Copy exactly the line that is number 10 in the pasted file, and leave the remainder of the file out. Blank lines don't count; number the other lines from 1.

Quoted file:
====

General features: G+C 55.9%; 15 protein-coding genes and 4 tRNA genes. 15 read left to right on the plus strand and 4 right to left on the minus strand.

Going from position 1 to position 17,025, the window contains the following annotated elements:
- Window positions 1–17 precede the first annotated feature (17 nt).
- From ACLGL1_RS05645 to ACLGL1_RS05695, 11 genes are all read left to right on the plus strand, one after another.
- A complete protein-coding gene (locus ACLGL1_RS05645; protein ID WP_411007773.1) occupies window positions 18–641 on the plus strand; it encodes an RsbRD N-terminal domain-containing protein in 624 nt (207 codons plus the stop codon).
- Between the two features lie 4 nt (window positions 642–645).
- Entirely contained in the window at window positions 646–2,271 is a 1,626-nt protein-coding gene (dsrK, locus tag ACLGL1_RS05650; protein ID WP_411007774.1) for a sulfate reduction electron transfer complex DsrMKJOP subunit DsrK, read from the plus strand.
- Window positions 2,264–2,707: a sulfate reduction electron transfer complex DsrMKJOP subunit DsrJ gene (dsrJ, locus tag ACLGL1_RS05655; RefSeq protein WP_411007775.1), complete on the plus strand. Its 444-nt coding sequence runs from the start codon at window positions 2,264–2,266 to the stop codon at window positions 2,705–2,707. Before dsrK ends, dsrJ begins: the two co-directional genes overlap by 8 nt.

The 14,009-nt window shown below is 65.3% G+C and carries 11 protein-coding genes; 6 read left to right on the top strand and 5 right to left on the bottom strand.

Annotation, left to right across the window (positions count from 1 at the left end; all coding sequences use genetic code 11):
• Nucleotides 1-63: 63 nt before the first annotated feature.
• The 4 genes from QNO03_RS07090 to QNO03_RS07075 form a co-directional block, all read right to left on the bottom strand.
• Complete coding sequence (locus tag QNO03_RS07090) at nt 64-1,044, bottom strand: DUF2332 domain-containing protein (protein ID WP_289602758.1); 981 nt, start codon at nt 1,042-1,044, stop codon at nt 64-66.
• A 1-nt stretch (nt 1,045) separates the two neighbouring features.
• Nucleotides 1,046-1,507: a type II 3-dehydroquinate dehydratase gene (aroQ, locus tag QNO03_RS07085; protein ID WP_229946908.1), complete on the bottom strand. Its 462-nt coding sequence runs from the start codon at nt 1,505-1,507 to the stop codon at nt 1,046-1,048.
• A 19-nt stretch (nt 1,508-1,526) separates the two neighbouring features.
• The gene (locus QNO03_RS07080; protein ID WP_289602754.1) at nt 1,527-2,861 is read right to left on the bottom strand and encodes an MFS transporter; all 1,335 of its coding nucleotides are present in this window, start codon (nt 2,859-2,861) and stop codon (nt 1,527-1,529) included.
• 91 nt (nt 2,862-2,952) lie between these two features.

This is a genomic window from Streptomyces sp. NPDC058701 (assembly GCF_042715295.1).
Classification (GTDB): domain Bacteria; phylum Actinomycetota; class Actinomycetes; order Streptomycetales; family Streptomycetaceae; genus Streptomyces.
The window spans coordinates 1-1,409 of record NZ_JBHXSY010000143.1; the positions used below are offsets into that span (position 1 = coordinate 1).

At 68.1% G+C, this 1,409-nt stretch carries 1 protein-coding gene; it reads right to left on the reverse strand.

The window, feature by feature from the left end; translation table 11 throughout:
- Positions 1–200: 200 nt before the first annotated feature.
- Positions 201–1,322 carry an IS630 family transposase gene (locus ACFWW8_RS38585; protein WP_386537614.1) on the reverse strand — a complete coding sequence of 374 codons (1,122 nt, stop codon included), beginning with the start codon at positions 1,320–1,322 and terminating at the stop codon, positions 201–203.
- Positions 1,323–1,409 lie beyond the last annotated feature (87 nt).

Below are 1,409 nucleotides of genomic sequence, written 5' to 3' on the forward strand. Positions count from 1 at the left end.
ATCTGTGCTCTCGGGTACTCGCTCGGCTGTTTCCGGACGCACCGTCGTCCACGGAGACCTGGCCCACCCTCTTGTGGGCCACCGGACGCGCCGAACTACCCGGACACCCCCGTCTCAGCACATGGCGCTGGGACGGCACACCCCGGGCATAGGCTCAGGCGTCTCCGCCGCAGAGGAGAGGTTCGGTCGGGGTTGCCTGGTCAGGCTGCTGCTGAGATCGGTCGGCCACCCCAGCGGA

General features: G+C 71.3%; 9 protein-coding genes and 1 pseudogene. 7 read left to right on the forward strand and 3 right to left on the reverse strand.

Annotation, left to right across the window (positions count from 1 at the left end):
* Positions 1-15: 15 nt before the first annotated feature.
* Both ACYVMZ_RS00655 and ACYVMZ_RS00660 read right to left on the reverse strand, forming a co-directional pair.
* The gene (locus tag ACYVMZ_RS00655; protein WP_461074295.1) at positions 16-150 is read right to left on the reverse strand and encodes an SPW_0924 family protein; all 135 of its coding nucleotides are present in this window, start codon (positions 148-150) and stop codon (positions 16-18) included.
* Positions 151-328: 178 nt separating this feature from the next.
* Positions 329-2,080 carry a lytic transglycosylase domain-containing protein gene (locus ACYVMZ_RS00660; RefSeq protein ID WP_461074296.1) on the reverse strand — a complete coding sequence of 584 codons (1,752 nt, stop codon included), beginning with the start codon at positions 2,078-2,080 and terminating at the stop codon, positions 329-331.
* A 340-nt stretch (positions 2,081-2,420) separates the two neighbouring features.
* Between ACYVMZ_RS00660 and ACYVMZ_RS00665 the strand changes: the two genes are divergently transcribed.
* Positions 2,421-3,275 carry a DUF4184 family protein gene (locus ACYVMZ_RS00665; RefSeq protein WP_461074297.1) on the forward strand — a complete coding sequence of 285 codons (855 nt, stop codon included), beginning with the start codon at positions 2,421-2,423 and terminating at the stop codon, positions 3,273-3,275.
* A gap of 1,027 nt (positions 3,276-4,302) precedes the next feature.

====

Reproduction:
Annotation, left to right across the window (positions count from 1 at the left end; all coding sequences use genetic code 11):